5 Suggestions for Your Side of the Counseling Desk

One of the most shocking moments I experienced in a counseling class I took some years ago was not, as you might guess, an extreme example the instructor gave of a counseling experience.

It was at the end of the class when the instructor was thanking us as students for our attention and participation and followed with the admonishment, “Just make sure you stay on the right side of the counseling desk.”

The right side of the counseling desk?

I know what he meant: Place preemptive safeguards in your life so you don’t fall into tangled sins. And he is right. We shouldn’t allow ourselves to be so consumed with helping others that we neglect our own walk with God and make excuses for sinful choices leading us to spiritual implosion.

But the reality is, I have spent time on both sides of the “counseling desk.” And we all need both sides.

I’ve had seasons when I sought needed help from ladies who are wiser than me and able to give biblical perspective and truth related to personal struggles or sinful habits I was dealing with. And I’m so thankful for them.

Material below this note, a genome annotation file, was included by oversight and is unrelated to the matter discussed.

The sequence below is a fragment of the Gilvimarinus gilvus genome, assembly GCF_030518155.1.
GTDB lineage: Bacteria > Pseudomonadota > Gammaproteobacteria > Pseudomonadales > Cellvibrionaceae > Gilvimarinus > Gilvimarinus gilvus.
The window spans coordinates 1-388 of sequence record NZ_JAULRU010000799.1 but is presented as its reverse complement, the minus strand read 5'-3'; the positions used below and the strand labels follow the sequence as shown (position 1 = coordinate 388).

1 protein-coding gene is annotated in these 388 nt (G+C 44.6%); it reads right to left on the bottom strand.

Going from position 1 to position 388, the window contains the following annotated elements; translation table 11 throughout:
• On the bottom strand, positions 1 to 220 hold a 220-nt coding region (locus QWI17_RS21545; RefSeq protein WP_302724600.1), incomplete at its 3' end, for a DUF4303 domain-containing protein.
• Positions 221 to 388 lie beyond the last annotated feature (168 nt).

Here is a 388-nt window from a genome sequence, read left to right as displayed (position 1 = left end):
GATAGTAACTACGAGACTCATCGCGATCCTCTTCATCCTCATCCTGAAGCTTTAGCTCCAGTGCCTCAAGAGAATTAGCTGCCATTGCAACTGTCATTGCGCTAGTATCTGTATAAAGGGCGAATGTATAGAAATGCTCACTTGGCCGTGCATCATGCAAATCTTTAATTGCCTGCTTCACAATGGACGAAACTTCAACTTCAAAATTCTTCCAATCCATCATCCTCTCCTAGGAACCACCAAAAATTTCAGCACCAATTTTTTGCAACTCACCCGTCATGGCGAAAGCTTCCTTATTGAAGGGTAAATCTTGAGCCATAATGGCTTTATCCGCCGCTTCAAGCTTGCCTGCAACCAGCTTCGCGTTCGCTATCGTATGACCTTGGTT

And I’ve had opportunity to help and encourage others through biblical perspective and truth related to the difficulties or temptations they were struggling with.

Neither instance has always been formal “counseling.” Yes, sometimes it has been a scheduled series of appointments, but other times it has been the kinds of conversations that happen in the course of normal local church relationships where I’ve heard or shared a need and then given or listened to biblical counsel.

In any case, growing Christians spend time on both sides of the counseling relationship.

Growing Christians spend time on both sides of the counseling relationship. Click To Tweet